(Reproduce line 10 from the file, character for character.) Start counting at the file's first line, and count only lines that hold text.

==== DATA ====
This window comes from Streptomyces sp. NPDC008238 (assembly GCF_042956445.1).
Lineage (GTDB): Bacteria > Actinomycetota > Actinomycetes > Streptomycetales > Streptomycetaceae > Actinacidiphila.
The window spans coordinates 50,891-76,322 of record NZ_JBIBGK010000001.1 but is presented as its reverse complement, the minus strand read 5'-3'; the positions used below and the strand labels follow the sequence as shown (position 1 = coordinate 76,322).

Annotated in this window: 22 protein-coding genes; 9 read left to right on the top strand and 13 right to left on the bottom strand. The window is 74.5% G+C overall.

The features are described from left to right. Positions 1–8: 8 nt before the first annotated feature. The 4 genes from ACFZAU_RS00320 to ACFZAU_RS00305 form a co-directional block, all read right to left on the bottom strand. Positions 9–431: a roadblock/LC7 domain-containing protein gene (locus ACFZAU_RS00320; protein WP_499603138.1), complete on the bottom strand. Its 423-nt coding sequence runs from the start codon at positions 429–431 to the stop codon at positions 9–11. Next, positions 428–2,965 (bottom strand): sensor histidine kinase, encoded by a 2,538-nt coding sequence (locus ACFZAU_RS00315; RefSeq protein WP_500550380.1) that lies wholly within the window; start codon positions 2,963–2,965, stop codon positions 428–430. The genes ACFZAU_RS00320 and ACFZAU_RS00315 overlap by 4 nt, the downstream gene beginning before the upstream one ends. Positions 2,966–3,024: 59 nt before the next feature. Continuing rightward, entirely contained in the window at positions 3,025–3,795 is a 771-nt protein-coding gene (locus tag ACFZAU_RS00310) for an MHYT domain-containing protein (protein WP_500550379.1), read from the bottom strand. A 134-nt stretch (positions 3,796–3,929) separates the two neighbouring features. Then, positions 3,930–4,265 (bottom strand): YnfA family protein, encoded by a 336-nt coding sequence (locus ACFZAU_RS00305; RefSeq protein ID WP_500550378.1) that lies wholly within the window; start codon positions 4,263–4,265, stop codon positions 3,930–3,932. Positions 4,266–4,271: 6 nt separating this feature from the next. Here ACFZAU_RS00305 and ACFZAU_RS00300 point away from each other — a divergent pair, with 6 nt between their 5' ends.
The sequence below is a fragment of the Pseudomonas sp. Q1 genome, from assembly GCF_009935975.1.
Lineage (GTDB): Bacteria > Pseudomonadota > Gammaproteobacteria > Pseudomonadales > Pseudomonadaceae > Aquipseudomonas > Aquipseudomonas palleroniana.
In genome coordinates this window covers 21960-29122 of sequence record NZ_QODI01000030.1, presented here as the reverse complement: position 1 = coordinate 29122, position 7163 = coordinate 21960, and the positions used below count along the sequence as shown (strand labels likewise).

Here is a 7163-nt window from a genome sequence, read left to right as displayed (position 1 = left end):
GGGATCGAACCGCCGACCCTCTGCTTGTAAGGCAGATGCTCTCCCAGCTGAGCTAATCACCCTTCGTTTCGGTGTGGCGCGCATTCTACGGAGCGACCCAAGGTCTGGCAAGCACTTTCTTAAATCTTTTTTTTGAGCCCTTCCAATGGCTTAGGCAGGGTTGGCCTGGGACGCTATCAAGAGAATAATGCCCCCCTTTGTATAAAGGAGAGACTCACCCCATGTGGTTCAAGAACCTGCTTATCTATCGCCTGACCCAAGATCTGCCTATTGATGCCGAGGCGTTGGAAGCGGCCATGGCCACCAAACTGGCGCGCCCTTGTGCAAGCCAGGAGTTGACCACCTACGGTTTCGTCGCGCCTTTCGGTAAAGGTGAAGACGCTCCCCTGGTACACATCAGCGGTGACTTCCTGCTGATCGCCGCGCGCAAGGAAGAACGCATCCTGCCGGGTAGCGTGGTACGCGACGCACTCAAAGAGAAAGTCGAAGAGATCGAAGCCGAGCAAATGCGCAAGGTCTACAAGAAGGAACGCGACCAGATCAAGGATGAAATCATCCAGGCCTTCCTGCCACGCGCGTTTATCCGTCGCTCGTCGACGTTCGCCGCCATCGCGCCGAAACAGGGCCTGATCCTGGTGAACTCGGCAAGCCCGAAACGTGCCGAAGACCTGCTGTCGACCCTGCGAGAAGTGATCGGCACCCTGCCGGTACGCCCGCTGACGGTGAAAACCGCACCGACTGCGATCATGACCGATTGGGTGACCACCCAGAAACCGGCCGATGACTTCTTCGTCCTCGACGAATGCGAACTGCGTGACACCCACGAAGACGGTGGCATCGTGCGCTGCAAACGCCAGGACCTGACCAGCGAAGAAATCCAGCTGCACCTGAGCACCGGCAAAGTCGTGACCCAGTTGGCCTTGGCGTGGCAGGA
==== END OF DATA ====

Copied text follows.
GGGATCGAACCGCCGACCCTCTGCTTGTAAGGCAGATGCTCTCCCAGCTGAGCTAATCACCCTTCGTTTCGGTGTGGCGCGCATTCTACGGAGCGACCCAAGGTCTGGCAAGCACTTTCTTAAATCTTTTTTTTGAGCCCTTCCAATGGCTTAGGCAGGGTTGGCCTGGGACGCTATCAAGAGAATAATGCCCCCCTTTGTATAAAGGAGAGACTCACCCCATGTGGTTCAAGAACCTGCTTATCTATCGCCTGACCCAAGATCTGCCTATTGATGCCGAGGCGTTGGAAGCGGCCATGGCCACCAAACTGGCGCGCCCTTGTGCAAGCCAGGAGTTGACCACCTACGGTTTCGTCGCGCCTTTCGGTAAAGGTGAAGACGCTCCCCTGGTACACATCAGCGGTGACTTCCTGCTGATCGCCGCGCGCAAGGAAGAACGCATCCTGCCGGGTAGCGTGGTACGCGACGCACTCAAAGAGAAAGTCGAAGAGATCGAAGCCGAGCAAATGCGCAAGGTCTACAAGAAGGAACGCGACCAGATCAAGGATGAAATCATCCAGGCCTTCCTGCCACGCGCGTTTATCCGTCGCTCGTCGACGTTCGCCGCCATCGCGCCGAAACAGGGCCTGATCCTGGTGAACTCGGCAAGCCCGAAACGTGCCGAAGACCTGCTGTCGACCCTGCGAGAAGTGATCGGCACCCTGCCGGTACGCCCGCTGACGGTGAAAACCGCACCGACTGCGATCATGACCGATTGGGTGACCACCCAGAAACCGGCCGATGACTTCTTCGTCCTCGACGAATGCGAACTGCGTGACACCCACGAAGACGGTGGCATCGTGCGCTGCAAACGCCAGGACCTGACCAGCGAAGAAATCCAGCTGCACCTGAGCACCGGCAAAGTCGTGACCCAGTTGGCCTTGGCGTGGCAGGA